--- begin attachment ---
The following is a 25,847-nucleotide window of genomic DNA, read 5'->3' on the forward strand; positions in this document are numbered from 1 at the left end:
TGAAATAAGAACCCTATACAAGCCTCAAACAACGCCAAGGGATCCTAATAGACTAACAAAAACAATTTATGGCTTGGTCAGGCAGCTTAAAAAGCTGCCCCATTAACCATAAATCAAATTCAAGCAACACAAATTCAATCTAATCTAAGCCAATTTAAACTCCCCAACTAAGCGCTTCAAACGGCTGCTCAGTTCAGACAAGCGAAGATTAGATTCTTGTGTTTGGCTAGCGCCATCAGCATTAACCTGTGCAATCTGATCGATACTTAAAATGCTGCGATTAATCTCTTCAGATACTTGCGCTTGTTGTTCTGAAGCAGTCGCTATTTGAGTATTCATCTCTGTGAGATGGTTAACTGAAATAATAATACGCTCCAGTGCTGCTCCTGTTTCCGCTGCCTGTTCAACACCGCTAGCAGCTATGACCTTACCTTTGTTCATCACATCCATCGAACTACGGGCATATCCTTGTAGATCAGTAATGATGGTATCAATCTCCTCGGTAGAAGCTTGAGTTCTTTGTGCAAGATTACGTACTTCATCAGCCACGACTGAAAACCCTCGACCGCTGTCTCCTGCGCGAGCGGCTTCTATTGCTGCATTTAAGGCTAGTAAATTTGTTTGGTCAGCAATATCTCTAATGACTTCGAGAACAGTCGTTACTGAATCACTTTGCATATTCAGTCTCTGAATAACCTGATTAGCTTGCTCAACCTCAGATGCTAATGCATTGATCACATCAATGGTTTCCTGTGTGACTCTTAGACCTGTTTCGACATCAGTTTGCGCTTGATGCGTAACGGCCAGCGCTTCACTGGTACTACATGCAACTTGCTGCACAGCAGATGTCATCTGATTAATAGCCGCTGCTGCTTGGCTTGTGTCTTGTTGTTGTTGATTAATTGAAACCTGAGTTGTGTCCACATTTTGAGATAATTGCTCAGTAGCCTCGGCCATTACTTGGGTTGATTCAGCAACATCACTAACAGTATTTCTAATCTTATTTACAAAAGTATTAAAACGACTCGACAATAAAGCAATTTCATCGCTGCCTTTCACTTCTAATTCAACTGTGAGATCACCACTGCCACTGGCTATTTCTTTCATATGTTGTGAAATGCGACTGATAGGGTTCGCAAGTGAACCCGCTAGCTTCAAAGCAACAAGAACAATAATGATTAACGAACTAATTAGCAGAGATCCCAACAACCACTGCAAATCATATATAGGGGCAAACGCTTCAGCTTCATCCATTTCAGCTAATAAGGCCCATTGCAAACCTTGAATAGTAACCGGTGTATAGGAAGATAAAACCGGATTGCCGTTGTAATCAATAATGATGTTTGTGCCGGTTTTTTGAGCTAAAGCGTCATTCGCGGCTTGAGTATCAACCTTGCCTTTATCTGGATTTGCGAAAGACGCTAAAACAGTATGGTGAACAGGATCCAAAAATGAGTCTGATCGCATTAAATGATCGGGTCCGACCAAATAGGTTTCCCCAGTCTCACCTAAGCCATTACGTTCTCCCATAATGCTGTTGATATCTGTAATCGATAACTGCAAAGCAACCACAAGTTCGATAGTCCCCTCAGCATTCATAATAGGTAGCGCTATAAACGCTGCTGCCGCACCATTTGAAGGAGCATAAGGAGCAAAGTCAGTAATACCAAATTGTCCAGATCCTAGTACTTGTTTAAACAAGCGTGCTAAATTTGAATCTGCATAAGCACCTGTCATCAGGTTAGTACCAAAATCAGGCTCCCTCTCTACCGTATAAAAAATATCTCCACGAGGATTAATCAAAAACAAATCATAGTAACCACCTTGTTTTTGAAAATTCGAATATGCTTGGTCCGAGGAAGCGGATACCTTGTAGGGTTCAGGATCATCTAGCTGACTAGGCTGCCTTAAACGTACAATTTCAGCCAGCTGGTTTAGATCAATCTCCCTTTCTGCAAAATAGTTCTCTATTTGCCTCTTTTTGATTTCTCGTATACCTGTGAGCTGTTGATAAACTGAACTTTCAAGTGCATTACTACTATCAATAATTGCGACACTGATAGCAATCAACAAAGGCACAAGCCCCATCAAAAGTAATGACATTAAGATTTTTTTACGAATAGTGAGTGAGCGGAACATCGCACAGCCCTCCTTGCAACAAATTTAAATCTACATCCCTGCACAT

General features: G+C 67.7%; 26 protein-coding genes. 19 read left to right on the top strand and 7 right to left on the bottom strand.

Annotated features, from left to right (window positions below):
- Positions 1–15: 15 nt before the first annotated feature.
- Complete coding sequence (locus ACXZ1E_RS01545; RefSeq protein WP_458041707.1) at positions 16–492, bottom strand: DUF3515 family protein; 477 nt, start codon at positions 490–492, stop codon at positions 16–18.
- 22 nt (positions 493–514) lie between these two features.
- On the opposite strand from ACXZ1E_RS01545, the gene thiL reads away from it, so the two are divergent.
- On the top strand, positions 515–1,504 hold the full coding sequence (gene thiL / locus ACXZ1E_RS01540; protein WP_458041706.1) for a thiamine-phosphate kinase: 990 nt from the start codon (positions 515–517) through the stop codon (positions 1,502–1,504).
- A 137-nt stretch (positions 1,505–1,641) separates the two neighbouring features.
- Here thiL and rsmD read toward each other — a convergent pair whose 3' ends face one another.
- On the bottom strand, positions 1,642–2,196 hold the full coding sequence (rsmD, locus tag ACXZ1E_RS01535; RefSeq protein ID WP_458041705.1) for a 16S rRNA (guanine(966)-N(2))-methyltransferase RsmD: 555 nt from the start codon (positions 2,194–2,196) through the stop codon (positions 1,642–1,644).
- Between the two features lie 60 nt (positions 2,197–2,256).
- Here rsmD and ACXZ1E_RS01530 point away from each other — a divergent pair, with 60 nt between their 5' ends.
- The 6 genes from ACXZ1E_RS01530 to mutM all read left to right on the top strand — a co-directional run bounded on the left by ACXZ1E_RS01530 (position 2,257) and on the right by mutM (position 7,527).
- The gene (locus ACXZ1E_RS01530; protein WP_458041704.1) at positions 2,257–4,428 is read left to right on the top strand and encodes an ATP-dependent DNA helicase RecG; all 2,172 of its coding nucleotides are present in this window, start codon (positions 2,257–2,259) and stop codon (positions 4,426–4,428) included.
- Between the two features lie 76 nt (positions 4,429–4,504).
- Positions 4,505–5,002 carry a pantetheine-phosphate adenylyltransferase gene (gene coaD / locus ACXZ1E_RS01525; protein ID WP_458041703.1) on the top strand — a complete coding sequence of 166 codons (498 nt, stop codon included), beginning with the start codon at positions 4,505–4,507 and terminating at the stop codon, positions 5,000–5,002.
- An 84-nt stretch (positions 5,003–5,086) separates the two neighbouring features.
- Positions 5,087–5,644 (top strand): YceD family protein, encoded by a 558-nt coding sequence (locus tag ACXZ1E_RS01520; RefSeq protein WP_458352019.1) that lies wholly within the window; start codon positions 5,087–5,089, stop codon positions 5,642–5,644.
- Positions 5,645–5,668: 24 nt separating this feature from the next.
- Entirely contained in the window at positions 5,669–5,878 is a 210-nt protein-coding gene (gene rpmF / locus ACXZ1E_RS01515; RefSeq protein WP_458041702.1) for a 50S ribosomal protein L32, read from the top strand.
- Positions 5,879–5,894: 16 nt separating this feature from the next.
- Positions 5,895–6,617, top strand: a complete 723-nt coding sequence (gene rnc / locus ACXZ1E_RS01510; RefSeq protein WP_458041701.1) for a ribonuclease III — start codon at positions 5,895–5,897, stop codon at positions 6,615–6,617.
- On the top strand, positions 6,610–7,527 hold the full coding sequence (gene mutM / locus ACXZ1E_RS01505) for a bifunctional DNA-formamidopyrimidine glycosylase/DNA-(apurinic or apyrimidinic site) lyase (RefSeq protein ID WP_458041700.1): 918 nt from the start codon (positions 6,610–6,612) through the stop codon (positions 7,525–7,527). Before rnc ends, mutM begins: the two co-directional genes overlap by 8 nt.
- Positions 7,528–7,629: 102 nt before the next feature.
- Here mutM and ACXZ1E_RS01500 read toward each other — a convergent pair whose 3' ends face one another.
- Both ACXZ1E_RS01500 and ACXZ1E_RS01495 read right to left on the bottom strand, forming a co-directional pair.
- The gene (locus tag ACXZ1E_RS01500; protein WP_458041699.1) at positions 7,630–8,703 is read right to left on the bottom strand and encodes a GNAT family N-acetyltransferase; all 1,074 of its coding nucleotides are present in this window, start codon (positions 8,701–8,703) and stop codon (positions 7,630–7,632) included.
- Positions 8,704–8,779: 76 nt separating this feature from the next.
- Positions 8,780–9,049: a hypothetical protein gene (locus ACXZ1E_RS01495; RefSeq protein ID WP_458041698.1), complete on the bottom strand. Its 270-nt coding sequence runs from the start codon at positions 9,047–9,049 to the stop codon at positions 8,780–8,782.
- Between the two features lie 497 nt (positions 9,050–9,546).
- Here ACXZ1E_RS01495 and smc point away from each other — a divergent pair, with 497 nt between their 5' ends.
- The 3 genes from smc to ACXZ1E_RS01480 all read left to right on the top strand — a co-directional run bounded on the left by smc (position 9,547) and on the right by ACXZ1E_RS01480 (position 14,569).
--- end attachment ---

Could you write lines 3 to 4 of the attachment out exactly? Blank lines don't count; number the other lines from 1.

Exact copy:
General features: G+C 67.7%; 26 protein-coding genes. 19 read left to right on the top strand and 7 right to left on the bottom strand.

Annotated features, from left to right (window positions below):